Despite recent gains in stocks, mutual funds have far to go

The average stock fund has gained 17% the past three months and 6.5% this year — handily outstripping the Standard & Poor's 500-stock index. Aside from the stock market's recent upturn, though, investors don't have many reasons to rejoice.

Even counting the most recent stock rally, fund investors have seen 37% of their savings disappear since the market peak in October 2007.

"I am very displeased with the management of the funds that I owned," says Robert Wells of Largo, Fla. "The fund managers are advertised as being professionals, so why did they ride the market all the way to the bottom with my money?"

The fund industry can't control the stock market, but the criticisms leveled against the industry before the bear market are still true today: The funds still command high fees for their services; the industry pumps out new, faddish funds at a frenetic pace; and scandals plague the industry.

"The industry has not done the individual investor a lot of favors," says Dan Wiener publisher of The Independent Adviser for Vanguard Investors.

Catching a break?

Long-suffering stock-fund investors caught a break this quarter, as funds scored the first winning quarter in a year, according to Lipper, which tracks the funds. And a few types of funds, mainly emerging-markets funds, scored enormous gains:

•Latin America funds, up 44.2% this year.

•China funds, up 37.4%.

•International small/midcap funds, up 21%.

This year's top fund, the tiny Oceanstone fund, soared 128%. And Fidelity Select Auto, one of the most surprising leaders for the year, roared ahead 56.5%, in part by avoiding General Motors.

All those gains are great for the few investors who were in them. The largest stock funds, which are most likely to be in a 401(k) plan, scored more modest — but still welcome — gains so far this year (see chart, 4B).

Nevertheless, those gains pale in the face of the enormous losses investors have endured for nearly a decade. Had you put $100 a month into the American Funds Growth Fund of America for a decade, for example, you'd have $12,124 today. But you would have invested $12,000, so your gain for the entire period would have been just $124 — and that's not counting the fund's sales charges, which can be as high as 5.25%.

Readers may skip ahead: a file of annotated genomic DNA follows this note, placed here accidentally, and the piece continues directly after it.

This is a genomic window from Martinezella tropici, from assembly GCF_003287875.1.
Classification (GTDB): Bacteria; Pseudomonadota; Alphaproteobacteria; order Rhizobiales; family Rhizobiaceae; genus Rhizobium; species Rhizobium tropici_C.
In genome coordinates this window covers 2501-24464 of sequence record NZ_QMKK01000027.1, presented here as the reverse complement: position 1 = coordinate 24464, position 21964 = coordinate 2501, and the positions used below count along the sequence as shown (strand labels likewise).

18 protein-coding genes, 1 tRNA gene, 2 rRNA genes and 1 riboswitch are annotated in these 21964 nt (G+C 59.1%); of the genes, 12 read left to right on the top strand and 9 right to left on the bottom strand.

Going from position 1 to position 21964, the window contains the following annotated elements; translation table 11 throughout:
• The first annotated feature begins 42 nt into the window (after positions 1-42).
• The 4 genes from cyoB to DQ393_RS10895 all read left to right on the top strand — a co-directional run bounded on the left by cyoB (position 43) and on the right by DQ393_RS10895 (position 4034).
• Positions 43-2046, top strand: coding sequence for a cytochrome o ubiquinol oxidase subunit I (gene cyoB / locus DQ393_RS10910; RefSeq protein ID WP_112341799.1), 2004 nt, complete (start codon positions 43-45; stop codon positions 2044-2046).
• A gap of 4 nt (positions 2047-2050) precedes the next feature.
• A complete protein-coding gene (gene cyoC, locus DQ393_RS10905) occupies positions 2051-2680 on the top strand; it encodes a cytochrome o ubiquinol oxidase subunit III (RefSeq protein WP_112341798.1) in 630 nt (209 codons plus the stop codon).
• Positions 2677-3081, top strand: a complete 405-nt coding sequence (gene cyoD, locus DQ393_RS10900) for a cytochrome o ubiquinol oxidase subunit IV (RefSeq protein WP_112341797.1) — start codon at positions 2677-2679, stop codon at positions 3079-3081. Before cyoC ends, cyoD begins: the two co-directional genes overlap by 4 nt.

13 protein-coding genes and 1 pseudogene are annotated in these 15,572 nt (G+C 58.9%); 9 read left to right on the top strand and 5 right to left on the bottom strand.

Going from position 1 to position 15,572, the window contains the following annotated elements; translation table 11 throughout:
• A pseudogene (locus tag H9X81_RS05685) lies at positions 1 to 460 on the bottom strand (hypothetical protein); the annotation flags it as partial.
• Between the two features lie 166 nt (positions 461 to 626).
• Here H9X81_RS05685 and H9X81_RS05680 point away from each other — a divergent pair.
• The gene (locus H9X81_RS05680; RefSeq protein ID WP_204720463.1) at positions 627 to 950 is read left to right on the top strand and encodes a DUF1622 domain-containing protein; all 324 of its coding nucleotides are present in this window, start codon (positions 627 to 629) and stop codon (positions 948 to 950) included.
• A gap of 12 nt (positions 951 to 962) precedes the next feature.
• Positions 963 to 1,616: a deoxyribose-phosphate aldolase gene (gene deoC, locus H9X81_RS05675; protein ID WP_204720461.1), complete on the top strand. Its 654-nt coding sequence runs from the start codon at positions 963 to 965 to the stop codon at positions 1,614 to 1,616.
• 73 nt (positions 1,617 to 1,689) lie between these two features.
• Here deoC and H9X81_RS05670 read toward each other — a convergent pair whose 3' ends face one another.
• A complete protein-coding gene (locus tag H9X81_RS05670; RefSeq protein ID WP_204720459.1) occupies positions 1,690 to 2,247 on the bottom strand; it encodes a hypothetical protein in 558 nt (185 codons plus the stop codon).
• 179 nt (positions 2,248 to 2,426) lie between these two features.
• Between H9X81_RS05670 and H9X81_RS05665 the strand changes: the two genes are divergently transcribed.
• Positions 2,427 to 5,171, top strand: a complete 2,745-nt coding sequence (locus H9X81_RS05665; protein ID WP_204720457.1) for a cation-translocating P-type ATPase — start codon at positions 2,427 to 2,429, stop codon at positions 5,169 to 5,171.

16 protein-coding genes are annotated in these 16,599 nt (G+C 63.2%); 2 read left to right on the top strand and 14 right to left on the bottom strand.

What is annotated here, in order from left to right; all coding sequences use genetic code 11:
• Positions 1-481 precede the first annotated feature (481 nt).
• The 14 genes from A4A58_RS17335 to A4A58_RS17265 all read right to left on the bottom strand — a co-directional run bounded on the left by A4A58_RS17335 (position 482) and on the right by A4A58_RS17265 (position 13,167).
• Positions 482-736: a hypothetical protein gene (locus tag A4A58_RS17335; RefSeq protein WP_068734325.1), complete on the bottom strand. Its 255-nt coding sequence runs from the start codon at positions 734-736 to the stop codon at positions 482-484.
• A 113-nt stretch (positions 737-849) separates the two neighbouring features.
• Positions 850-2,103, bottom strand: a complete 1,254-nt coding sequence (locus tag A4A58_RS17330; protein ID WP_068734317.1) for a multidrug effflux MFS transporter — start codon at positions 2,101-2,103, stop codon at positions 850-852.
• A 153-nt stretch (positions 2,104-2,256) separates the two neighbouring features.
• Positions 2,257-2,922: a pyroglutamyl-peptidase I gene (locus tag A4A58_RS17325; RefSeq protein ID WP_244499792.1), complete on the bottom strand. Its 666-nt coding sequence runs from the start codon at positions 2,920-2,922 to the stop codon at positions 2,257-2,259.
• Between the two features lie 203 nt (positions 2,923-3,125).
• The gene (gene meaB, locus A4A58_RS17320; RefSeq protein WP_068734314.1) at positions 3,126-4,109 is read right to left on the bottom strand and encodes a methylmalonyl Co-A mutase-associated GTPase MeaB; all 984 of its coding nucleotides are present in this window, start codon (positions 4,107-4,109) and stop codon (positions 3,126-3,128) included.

The Growth Fund of America sports one of the better records among big funds. The same investment in Fidelity Magellan would be worth $9,712, and Vanguard 500 Stock Index fund would be worth $10,377. So it's no surprise that many investors who have staked their retirement on the stock funds in their 401(k)s aren't happy.

"My funds have done poorly," says Donna Hogan of Coralville, Iowa. "Are there any funds that need praise right now? No."

Stock mutual funds, however, are generally required to stay mainly invested in stocks, and many funds survived the market tolerably well, says Russel Kinnel, director of mutual fund research for Morningstar. "Fund companies communicated what was going on pretty well," Kinnel says.

And, Kinnel says, some investors shifted heavily into value funds after the 2000-02 bear market. Value funds look for stocks whose prices are low, relative to earnings, and had held up well when technology stocks melted down. Unfortunately for value funds, financial-services stocks often pop up on lists of relatively cheap stocks. So big value funds, such as Legg Mason Value Trust, got slammed in the most recent bear market. "Those who made big shifts hurt themselves," Kinnel says.

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